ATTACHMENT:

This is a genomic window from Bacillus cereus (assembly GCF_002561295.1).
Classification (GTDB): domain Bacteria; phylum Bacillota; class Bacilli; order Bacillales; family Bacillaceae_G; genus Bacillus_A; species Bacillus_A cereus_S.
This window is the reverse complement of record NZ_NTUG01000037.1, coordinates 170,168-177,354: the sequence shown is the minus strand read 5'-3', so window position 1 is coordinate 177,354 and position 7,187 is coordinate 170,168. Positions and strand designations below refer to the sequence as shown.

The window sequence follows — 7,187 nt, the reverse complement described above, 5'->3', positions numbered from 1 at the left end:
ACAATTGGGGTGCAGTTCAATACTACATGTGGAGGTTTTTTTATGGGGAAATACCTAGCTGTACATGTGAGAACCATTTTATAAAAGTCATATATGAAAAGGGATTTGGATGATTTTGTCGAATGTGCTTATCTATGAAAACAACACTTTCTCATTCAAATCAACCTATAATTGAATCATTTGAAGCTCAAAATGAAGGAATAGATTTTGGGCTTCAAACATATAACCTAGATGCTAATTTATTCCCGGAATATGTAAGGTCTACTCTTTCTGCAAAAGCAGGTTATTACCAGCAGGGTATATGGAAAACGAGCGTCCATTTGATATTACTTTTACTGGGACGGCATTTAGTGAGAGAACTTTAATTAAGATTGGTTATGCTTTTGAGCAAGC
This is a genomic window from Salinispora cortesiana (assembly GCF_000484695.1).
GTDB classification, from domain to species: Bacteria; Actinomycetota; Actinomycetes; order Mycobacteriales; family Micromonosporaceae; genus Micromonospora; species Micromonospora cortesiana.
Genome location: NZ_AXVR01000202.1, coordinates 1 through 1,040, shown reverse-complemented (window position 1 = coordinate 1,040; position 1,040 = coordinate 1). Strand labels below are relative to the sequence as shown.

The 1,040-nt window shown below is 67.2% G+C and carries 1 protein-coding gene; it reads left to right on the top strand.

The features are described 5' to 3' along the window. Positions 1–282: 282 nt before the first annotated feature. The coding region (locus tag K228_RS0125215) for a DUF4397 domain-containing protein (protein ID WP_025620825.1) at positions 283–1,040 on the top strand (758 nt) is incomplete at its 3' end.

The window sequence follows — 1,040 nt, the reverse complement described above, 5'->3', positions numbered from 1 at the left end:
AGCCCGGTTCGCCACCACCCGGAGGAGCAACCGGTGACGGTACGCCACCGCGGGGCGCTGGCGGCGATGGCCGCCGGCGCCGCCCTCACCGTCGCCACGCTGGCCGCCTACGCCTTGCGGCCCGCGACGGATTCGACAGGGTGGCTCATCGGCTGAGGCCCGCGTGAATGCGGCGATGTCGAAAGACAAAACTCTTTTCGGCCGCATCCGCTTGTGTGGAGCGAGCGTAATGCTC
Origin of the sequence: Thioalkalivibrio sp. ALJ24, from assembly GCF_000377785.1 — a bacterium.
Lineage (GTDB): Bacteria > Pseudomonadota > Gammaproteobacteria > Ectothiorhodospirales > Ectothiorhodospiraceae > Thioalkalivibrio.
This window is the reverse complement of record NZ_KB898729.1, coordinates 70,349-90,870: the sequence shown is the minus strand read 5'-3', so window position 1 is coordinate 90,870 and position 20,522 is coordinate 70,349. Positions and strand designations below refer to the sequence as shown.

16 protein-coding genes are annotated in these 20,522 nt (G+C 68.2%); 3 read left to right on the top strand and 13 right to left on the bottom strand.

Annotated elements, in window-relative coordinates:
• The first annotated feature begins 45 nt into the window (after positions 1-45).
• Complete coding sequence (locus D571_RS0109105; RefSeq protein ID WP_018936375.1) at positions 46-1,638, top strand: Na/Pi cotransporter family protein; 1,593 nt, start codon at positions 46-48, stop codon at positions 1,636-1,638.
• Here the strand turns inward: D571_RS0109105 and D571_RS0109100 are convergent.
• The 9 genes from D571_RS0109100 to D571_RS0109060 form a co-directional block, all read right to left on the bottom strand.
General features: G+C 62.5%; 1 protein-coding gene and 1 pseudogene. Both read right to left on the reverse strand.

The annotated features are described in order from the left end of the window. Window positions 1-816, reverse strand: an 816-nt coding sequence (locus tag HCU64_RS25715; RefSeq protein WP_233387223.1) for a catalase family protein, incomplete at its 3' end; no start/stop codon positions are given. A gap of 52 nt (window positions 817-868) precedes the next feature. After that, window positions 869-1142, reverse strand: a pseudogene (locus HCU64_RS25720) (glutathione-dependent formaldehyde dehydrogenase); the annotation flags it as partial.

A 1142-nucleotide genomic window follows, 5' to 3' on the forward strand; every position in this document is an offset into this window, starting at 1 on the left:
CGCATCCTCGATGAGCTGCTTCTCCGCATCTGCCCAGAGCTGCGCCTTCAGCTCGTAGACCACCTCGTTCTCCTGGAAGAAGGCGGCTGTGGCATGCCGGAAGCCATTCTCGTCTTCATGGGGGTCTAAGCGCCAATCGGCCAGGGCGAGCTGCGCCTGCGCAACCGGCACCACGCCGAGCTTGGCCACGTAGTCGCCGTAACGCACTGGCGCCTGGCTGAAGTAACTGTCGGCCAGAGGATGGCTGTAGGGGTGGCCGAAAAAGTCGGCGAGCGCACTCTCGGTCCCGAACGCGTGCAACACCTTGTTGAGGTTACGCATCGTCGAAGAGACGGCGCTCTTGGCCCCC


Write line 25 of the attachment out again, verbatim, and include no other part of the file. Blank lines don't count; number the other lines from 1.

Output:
CGCATCCTCGATGAGCTGCTTCTCCGCATCTGCCCAGAGCTGCGCCTTCAGCTCGTAGACCACCTCGTTCTCCTGGAAGAAGGCGGCTGTGGCATGCCGGAAGCCATTCTCGTCTTCATGGGGGTCTAAGCGCCAATCGGCCAGGGCGAGCTGCGCCTGCGCAACCGGCACCACGCCGAGCTTGGCCACGTAGTCGCCGTAACGCACTGGCGCCTGGCTGAAGTAACTGTCGGCCAGAGGATGGCTGTAGGGGTGGCCGAAAAAGTCGGCGAGCGCACTCTCGGTCCCGAACGCGTGCAACACCTTGTTGAGGTTACGCATCGTCGAAGAGACGGCGCTCTTGGCCCCC